Some of the world's most magnificent maps, including the first ever printed map of Scotland, are on show in a new exhibition that challenges our understanding of how maps work.
'You are Here: A journey through maps' takes visitors through several centuries of mapping and across distant continents in an exploration of their place in the world. It is a journey of discovery as the exhibition explains how cartographers have mapped the world from city streets in Scotland to the shoreline of South America.
The journey will take visitors through five locations from Edinburgh to Scotland, onto Great Britain, Europe and, finally, the world. Each location will feature famous or intriguing maps and will ask questions to challenge our acceptance of what we see within them.
The exhibition provides a showcase for some of the most important maps in the Library's world-class collection, several of which will be blown up to fill whole walls and allow visitors to marvel at the detail contained within.
- The first ever printed map of Scotland from 1560
- A beautiful double hemisphere world map, from the famous Blaeu Atlas of 1660
- One of the finest plans of Edinburgh from 1896
- A Victorian school room map of Europe.
'Maps are everywhere — on our phones, in our cars and pockets, on walls, bus stops and adverts — but how much do we really know about them?' said Map Curator Paula Williams, who has developed the exhibition.
'They help to shape how we see and understand the world but they are not completely objective instruments — they are created by individuals, often with specific aims in mind. I hope visitors to the exhibition will be thrilled to see the marvellous maps on show but will also learn more about both the usefulness and the limitations of different types of maps.'
How are hills shown on a flat piece of paper? Why does north traditionally appear at the top of maps? What is the grid in a grid reference? Do maps go out of date? How are decisions made on what to include on a map and what to leave out? These are just some of the questions that the exhibition will seek to answer using the maps on display.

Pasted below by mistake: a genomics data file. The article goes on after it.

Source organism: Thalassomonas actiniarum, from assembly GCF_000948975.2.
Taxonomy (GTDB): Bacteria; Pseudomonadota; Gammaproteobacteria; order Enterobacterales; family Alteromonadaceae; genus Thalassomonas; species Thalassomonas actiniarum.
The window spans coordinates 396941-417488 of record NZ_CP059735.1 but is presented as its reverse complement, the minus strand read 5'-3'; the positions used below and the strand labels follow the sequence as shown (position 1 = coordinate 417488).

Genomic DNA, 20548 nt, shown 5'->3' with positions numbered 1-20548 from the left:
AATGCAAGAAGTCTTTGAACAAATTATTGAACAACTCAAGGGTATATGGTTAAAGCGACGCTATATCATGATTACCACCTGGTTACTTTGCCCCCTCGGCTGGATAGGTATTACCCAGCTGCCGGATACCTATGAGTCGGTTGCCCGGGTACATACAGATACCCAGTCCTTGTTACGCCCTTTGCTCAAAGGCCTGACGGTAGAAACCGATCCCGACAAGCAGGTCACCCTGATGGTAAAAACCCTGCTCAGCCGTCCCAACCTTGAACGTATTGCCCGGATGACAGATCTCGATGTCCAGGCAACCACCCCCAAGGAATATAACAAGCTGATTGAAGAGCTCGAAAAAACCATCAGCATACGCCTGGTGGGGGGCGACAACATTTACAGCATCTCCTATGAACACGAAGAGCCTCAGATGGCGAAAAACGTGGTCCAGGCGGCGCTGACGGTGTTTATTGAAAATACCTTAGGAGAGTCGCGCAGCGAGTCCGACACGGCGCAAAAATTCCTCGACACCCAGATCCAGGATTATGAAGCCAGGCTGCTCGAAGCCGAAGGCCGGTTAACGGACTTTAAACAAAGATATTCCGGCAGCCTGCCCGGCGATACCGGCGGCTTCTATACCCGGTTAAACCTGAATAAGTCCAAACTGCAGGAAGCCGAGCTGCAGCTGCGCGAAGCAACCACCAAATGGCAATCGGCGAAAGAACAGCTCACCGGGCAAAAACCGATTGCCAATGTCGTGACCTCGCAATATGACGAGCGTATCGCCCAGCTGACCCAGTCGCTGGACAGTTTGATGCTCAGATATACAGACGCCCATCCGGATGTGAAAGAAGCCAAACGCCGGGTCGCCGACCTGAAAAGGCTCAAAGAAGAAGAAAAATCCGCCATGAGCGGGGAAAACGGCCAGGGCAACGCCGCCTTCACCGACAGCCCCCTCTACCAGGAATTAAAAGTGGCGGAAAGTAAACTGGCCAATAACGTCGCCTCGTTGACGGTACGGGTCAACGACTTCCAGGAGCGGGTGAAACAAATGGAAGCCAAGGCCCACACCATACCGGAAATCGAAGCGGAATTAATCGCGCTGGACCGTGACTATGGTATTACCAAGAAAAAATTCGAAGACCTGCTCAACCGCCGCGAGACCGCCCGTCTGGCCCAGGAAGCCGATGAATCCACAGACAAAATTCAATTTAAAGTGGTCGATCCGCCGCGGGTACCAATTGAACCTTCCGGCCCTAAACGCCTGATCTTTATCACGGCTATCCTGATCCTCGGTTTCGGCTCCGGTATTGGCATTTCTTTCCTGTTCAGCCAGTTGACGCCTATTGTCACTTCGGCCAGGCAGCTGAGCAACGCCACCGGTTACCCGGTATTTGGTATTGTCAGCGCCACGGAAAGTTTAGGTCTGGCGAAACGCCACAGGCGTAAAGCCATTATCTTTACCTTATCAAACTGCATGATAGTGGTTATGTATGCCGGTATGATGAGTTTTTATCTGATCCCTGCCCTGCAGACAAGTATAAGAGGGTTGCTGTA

As well as challenging people's view of maps, the exhibition will provide a series of fun tasks to test the map skills of visitors. This will include using the scale on selected maps to calculate the distance to popular destinations. People will be able to create their own map symbol and search through old places names to try to identify what they are called today. Images from the Library's collection will also be used to ask visitors to identify the location being featured.
The creation of maps involves a careful selection process which downplays some features and exaggerates others to achieve the desired outcome.
'You can get much more out of maps if you understand how they are constructed,' said Paula. 'I hope that after people visit the exhibition they will be much more questioning of the maps in their pockets or their phones and not treat them as the absolute truth.'
In addition to historic maps, the exhibition features a number of more unusual maps including one charting the smells that waft over modern day Edinburgh; a map of Scotland where place names have been replaced by phrases revealing the original meaning of these names and the first ever map to show population density across the UK.
'You are Here' runs from 22 July-3 April next year at George IV Bridge in Edinburgh. Entry is free.
[Update, March 2017: The maps exhibition run has been extended to 17 April.]
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21 July 2016